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 Queen Ankhesenamun 

Detail found on the lid of a precious chest found in Tutankhamun's tomb. It is inlaid with carved ivory, and stained with very subtle colors; off-white, rose ochre and slate blue. Here Ankhesenamun is offering bundled lotus and papyrus flowers decorated with mandrakes to her husband Tutankhamun (not shown). In ancient Egypt, lotus flowers signified eternal life, papyrus knowledge, and the mandrake was known as the "fruit of love". Ankhesenamun wears a blue wig that flows over her left shoulder and is adorned with gold clasps. Under the wig is a filet of gold with the royal uraeus that protrudes on her forehead. Visible also is an earing that dangles from her hidden left ear. Around her shoulders is a multi-colored pectoral, which would have a counter-poise in the back. Her sheath is semi-transparent, pleated, and covers her upper arms. She also wears a red sash whose ends are crossed at the waist and flow down her sheath. This flowing red sash signified a ruling queen in ancient Egypt. This is a Late Amarna style depiction of Ankhes.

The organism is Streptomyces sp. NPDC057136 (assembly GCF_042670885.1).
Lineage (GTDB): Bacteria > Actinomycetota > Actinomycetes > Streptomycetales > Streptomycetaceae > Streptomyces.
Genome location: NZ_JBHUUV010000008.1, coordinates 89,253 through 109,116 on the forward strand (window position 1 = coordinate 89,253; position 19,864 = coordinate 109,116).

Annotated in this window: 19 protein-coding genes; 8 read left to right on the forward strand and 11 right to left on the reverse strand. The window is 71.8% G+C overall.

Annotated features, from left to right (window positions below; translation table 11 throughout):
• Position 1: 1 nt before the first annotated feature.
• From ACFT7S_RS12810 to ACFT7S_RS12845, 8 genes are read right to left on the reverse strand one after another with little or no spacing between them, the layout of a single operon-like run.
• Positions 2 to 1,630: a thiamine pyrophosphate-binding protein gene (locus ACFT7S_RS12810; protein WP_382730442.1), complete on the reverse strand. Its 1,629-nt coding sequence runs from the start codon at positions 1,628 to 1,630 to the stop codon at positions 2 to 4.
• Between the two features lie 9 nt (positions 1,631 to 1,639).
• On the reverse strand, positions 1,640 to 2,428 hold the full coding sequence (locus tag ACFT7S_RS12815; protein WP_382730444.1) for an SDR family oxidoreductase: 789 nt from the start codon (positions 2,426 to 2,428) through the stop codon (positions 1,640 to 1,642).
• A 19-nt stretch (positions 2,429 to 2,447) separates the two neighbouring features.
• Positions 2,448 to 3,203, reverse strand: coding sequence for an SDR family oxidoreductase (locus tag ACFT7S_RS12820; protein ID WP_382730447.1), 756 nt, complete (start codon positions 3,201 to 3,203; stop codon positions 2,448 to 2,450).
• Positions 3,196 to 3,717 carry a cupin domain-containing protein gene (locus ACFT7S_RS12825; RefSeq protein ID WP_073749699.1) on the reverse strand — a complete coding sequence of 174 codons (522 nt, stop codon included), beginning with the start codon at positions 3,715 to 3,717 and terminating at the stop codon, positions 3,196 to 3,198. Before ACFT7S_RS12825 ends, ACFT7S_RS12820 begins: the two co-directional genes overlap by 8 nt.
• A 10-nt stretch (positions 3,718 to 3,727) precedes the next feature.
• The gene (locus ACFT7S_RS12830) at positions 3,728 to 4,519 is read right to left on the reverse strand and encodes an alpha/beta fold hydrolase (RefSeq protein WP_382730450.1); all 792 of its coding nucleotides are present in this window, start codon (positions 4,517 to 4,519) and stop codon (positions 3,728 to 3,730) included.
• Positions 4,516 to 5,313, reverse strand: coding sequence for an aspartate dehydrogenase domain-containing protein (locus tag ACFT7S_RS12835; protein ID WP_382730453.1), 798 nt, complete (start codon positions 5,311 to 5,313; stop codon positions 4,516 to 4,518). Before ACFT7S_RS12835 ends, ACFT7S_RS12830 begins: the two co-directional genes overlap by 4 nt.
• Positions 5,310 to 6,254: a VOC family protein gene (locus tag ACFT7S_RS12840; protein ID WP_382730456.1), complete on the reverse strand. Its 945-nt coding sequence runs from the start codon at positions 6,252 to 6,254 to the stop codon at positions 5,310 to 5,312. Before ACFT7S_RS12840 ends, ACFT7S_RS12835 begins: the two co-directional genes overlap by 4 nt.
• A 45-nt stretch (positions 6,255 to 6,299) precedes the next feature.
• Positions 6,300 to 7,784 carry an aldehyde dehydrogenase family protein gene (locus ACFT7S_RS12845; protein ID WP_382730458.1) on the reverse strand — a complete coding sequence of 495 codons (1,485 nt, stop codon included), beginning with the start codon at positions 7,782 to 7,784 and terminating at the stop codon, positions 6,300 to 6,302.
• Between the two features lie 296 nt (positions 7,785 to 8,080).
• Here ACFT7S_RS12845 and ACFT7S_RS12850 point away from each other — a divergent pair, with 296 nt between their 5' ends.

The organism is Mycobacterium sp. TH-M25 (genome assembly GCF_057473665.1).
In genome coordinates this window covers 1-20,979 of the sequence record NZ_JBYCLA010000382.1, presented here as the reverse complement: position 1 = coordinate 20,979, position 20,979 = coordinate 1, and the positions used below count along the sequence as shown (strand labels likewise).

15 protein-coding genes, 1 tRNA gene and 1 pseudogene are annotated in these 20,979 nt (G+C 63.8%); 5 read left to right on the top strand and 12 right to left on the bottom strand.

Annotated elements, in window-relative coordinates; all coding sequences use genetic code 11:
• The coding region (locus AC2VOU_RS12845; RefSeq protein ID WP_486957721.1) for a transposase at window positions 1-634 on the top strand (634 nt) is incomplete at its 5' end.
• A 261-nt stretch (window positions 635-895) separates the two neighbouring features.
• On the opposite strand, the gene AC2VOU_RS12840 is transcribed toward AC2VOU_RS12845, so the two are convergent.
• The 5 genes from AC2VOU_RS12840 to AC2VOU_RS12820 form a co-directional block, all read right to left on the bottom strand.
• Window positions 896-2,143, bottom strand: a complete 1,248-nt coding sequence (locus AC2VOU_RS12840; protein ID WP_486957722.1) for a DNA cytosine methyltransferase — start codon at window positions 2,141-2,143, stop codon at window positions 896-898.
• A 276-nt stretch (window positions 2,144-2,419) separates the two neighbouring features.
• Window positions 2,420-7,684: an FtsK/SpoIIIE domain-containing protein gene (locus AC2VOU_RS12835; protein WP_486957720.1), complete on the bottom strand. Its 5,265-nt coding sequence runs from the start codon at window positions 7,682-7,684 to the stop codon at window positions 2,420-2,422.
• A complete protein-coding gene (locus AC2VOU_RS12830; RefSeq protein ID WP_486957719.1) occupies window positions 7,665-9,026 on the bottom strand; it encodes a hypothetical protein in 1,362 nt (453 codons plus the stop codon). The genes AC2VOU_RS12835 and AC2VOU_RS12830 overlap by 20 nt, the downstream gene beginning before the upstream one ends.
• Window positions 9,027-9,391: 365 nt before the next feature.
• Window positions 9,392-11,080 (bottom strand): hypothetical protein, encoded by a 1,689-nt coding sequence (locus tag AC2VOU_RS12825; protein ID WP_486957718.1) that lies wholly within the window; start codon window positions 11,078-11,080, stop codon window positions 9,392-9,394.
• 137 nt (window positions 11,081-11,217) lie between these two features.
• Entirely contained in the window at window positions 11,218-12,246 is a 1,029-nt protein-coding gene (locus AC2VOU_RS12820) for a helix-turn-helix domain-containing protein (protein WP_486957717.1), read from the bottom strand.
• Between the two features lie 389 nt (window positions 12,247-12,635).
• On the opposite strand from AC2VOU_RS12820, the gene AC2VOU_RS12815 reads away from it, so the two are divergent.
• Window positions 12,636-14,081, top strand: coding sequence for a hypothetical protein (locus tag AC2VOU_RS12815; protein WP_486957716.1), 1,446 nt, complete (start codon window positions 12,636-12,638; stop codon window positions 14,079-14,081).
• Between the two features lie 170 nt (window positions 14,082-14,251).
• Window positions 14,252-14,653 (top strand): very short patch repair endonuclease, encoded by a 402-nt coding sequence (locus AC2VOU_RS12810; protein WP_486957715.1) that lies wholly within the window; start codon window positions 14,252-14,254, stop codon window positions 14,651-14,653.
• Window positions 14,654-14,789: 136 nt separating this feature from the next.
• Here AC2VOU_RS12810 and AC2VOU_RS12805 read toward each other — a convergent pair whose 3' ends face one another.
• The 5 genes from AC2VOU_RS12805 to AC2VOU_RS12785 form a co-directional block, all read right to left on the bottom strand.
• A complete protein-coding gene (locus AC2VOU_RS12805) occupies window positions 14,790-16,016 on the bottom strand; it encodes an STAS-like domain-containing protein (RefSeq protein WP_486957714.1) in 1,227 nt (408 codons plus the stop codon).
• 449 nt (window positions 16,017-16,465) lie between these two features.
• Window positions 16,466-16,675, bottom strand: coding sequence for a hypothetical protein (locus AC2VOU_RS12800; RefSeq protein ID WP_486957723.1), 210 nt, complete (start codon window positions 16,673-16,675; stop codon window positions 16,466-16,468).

Picture courtesy: Cairo Museum, Egypt


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